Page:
Then the familiar political blame game began once more. Democrats and Republicans in the United States wasted no time in pointing fingers at each other. While the Biden administration defended taking down the balloon from the coast as a safe and timely option, his Republican opponents in Congress and beyond were quick to argue that any sign of Chinese intrusion should have been shot down to avoid any further danger. 

As usual, with no effective bilateral agreement or communication between Washington, D.C. and Beijing, it is easy to predict the outcome of this situation. The balloon incidents will become yet another addition to the long list of contentious issues between the United States and China — from human rights abuses to COVID-19 controversies and, of course, the ever-popular topic of surveillance by TikTok, 5G and other technologies.

The balloon incidents will become yet another addition to the long list of contentious issues between the United States and China — from human rights abuses to COVID-19 controversies and, of course, the ever-popular topic of surveillance by TikTok, 5G and other technologies.

The Chinese government seems to be more interested in how the United States reacted to the balloon incident than the actual balloon itself, even if it was a deliberate test. The claim of overreaction is not unfounded because the United States has had a long history of depicting its political adversaries as villains, which makes its response to the balloon seem like a comedy. The mainstream media has been relentlessly bashing China and Russia, while positive portrayals of these countries are often based on personal experiences rather than government narratives.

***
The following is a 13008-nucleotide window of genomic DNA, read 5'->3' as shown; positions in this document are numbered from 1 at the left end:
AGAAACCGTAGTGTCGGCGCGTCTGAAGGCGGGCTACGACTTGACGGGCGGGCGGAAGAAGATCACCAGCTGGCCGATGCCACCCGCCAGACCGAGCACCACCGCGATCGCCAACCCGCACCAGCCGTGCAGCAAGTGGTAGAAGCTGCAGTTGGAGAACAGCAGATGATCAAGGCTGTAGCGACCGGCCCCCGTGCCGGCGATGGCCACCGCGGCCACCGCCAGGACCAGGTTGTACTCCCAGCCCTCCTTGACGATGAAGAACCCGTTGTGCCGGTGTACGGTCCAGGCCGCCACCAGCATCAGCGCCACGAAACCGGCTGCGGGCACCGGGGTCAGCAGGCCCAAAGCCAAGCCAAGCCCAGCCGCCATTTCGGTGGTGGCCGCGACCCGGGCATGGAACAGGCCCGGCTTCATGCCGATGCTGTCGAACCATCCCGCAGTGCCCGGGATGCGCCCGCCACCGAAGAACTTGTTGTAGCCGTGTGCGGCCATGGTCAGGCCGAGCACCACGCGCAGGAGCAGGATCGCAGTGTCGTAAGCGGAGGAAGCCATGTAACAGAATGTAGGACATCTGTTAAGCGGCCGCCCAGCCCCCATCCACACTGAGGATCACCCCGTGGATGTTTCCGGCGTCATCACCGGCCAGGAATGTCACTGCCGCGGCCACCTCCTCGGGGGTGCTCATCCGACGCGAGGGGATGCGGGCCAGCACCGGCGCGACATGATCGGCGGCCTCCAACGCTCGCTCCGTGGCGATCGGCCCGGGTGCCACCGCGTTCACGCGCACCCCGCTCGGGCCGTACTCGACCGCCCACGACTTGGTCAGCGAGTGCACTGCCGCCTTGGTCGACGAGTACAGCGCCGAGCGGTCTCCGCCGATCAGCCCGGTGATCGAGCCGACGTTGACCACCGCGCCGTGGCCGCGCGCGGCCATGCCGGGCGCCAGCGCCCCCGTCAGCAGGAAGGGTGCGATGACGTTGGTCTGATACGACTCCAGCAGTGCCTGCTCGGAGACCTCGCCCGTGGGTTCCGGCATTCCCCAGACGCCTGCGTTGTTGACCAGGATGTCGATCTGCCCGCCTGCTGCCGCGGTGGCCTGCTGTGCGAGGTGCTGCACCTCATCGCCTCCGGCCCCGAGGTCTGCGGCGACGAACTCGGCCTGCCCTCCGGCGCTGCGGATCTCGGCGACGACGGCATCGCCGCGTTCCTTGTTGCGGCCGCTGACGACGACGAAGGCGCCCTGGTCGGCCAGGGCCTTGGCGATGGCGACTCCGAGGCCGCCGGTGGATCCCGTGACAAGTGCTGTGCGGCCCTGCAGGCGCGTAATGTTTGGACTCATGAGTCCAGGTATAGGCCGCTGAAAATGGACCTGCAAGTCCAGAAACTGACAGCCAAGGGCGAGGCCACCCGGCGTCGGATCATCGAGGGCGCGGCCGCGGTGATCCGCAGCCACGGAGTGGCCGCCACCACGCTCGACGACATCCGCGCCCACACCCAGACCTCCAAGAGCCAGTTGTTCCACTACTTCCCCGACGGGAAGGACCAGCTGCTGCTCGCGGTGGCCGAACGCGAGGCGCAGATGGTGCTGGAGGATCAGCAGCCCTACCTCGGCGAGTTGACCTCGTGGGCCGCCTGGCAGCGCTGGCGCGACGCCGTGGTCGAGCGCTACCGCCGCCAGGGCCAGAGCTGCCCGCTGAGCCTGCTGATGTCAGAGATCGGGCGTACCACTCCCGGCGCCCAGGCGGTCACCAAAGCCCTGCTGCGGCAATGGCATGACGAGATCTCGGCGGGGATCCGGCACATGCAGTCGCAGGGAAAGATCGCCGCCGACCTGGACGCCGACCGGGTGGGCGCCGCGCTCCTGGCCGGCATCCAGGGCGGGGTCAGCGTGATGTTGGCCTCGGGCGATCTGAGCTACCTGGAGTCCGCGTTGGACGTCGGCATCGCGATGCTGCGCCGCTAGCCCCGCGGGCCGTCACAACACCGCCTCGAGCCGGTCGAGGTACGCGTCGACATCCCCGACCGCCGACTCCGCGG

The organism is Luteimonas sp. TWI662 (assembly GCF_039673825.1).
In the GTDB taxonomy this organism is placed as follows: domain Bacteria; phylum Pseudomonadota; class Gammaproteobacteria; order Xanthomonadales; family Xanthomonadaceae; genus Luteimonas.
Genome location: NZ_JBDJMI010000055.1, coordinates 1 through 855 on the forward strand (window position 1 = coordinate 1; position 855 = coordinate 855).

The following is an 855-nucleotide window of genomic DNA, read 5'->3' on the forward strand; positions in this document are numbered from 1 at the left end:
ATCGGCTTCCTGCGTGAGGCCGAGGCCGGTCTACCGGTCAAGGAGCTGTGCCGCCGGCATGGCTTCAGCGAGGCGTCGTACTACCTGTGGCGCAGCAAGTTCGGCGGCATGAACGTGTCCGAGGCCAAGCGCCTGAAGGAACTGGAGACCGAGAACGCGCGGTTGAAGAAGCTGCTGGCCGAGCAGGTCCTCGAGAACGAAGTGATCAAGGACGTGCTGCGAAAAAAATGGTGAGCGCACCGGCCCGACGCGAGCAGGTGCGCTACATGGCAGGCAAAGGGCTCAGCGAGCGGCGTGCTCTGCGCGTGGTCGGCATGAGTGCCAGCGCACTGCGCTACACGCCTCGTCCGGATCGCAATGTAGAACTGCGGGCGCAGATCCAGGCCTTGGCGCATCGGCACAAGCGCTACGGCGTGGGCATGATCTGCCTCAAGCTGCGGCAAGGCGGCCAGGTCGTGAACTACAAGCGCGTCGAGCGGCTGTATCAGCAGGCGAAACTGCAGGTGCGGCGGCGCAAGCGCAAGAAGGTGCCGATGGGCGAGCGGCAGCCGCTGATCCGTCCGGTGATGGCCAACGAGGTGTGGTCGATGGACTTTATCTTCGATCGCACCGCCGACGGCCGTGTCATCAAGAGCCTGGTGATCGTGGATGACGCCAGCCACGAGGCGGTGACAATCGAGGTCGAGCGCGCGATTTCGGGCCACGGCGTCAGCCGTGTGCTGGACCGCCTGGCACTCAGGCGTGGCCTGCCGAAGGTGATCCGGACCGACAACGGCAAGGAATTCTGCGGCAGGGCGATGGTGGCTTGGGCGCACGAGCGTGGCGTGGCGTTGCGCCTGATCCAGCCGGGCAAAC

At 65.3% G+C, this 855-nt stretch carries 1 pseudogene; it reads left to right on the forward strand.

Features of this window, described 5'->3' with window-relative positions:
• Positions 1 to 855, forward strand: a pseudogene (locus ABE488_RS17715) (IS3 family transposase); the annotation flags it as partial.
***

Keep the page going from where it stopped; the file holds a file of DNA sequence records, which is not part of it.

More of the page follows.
On the other hand, China has been equally critical of the United States, especially regarding its military presence in Asia and its support for Taiwan, which was fueled by Nancy Pelosi’s visit. This makes it difficult for Chinese officials to offer friendly gestures toward the United States, since aggression and suspicion are the norms in diplomatic interactions between the two superpowers. 

Despite admitting that the off-course balloon was a minor mistake on their side, China said it reserved the right to take further actions in response and emphasized its determination to protect its legitimate rights and interests. 

Sadly, neither the United States nor China seems willing to take proactive steps toward communication and reconciliation at this point. These two superpowers have significant differences in their political systems, economic backgrounds and histories, but they do share one thing in common at this point — they only speak to their local audiences and frame the story as they wish. 

The peacemaking cannot be left up to the public in both nations, who are currently being misled by propaganda. Both nations must be willing to compromise and show understanding toward each other in order to move forward. Perhaps it is time for leaders to look away from the sky and start taking inspiration from how ordinary people handle misunderstandings.